“Shorty,” a Latino born and raised in Tuscon shared his story with me. Reared by his grandparents and uncle, he took to becoming a young gangster by the age of eight, dropping out of school. At the age of 11 he married a young Mexican girl he snuck across the border. By 15 he was a father of three. At 19 he killed a man in a bar room brawl in self-defense. He fled the country to live in Mexico but being a devout Roman Catholic came back and turned himself in. The judge who sentenced him said had he not fled he would only be giving him seven years but he was to be an example, so he got the maximum: 25 years. He served the full 25 years, day by day.  While in prison he was cornered in the bathroom where his jaw was broken and he subsequently lost all his teeth. Upon release, not having a proper education and being illiterate and a convicted felon he was unable to find gainful employment. He has lived the last 15 years on the streets of Phoenix. He never developed a relationship with his children although his daughter lived in the area. Shorty took me in. He shared his campsite with me. At the end of each day we headed over to the public library where I worked on reaching out to various organizations in anticipation of my meeting with Senator McCain. Shorty worked on word puzzles attempting to sound out the words he was searching for to increase his vocabulary, a hobby he picked up in prison. Shorty is also known as “Pa” by a number of the younger folks who go to the Grace Lutheran Summer Respite Cooling Center. One young couple who stayed at Shorty camp during the dust and rain storms of monsoon season is expecting their first child together. The young lady grew up in foster care having been taken away from her mother as one of her mothers many boyfriends had molested her.  Her foster mother saw her as “Cinderella” and she was put to work taking care of the other foster kids who the woman was receiving a good amount of money from the state to house. She said she would clean up after everyone and each night go out to wander the streets.  As long as she was back by morning no one cared that she was gone all night. Her partner arrived in Phoenix a few months ago from the Midwest. He deals with his childhood traumas by doing a drug called spice, an easily acquired street drug in the same family of bath salts. One night he begged her to hit him over and over again, claiming that would teach him a lesson. That it would help him to not to spend the little money they had on drugs. It was a difficult night for all. Shorty would shake his head, the young man begging over and over to be hit, and the young woman complying with her punches. I prayed for this family, my Phoenix Street family. I was quickly bought into the fold and asked to volunteer being a friend of Shorty. Each day the program director gathered us together to go over what we needed to concentrate on. We discuss what went wrong the day before and how to best prevent it from happening again. Occasionally, when there was a problem such as someone being too intoxicated or being too argumentative Carlos, the program director would address the issue immediately. He would clearly state that they would have to leave, but only for the day. Always saying, “See ya tomorrow.” At the end of each day when it was time to clean-up the bathrooms, wipe off the table and chairs, vacumn, we all pitched in, and no one had to ask to do anything. We all just worked together in quiet. And when we were done putting things up, again Carlos would say, “See ya tomorrow!”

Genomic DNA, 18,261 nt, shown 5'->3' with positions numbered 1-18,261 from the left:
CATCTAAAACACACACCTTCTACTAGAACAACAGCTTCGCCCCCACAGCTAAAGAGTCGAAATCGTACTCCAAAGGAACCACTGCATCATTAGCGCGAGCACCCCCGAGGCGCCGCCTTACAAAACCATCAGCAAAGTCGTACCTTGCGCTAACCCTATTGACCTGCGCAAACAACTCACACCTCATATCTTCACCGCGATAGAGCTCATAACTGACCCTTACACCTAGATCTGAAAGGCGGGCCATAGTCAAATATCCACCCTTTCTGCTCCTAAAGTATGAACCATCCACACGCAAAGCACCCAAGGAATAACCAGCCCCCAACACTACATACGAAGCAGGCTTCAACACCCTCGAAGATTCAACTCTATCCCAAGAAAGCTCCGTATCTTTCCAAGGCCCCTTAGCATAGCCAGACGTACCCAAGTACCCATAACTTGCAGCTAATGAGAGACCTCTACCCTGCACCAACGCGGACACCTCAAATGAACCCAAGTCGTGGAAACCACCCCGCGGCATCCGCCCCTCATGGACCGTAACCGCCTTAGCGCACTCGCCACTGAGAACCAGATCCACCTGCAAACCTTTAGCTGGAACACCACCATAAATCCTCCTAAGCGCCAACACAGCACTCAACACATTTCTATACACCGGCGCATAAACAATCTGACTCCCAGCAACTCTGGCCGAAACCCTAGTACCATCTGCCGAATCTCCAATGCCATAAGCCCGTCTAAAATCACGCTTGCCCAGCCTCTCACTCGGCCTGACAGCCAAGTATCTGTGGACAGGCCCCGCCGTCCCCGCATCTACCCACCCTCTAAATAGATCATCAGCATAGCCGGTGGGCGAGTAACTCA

1044721_10204022357149669_9137618215313784476_n I met the other volunteers. One husband and wife came in every day. He ran the movies while she prepared the food. He also fixes everyone’s electronic gadgets, being a retired computer programmer for a banking institution and former professional baseball player. Their tireless dedication was truly an inspiration. Another took her day off from the local military base to serve in the kitchen, and yet another came to lead the prayer service. And even more to staff the clothing room.


I could see myself serving this community for the rest of my life. It was hard leaving them to prepare for my meeting at Senator McCain’s office with other concerned Arizona voters organizing for the ERA. But I had to move on. I will carry the promise of another day to serve God and her people as we say at Grace Lutheran “See ya Tomorrow.”